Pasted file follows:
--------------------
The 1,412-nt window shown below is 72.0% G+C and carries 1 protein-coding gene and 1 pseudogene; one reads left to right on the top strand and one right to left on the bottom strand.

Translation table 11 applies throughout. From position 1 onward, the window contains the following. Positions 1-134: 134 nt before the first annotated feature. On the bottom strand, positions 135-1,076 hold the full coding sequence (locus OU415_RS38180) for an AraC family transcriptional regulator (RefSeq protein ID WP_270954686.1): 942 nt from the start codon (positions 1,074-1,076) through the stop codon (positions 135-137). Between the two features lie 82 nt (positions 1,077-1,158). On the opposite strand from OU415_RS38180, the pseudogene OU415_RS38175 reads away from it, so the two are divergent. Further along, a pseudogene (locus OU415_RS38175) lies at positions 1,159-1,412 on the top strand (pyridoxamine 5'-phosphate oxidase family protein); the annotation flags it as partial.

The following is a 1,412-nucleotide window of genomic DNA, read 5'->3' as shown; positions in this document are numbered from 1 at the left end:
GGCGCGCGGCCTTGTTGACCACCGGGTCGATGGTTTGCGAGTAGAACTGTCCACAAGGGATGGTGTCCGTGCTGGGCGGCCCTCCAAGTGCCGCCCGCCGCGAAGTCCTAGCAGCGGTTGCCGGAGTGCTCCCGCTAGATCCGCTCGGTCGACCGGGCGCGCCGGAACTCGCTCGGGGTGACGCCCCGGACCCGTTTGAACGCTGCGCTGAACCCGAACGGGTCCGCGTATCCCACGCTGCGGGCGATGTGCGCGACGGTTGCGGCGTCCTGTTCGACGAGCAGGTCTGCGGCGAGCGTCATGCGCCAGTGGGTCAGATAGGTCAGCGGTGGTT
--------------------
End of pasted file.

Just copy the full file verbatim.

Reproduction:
The 1,412-nt window shown below is 72.0% G+C and carries 1 protein-coding gene and 1 pseudogene; one reads left to right on the top strand and one right to left on the bottom strand.

Translation table 11 applies throughout. From position 1 onward, the window contains the following. Positions 1-134: 134 nt before the first annotated feature. On the bottom strand, positions 135-1,076 hold the full coding sequence (locus OU415_RS38180) for an AraC family transcriptional regulator (RefSeq protein ID WP_270954686.1): 942 nt from the start codon (positions 1,074-1,076) through the stop codon (positions 135-137). Between the two features lie 82 nt (positions 1,077-1,158). On the opposite strand from OU415_RS38180, the pseudogene OU415_RS38175 reads away from it, so the two are divergent. Further along, a pseudogene (locus OU415_RS38175) lies at positions 1,159-1,412 on the top strand (pyridoxamine 5'-phosphate oxidase family protein); the annotation flags it as partial.

The following is a 1,412-nucleotide window of genomic DNA, read 5'->3' as shown; positions in this document are numbered from 1 at the left end:
GGCGCGCGGCCTTGTTGACCACCGGGTCGATGGTTTGCGAGTAGAACTGTCCACAAGGGATGGTGTCCGTGCTGGGCGGCCCTCCAAGTGCCGCCCGCCGCGAAGTCCTAGCAGCGGTTGCCGGAGTGCTCCCGCTAGATCCGCTCGGTCGACCGGGCGCGCCGGAACTCGCTCGGGGTGACGCCCCGGACCCGTTTGAACGCTGCGCTGAACCCGAACGGGTCCGCGTATCCCACGCTGCGGGCGATGTGCGCGACGGTTGCGGCGTCCTGTTCGACGAGCAGGTCTGCGGCGAGCGTCATGCGCCAGTGGGTCAGATAGGTCAGCGGTGGTT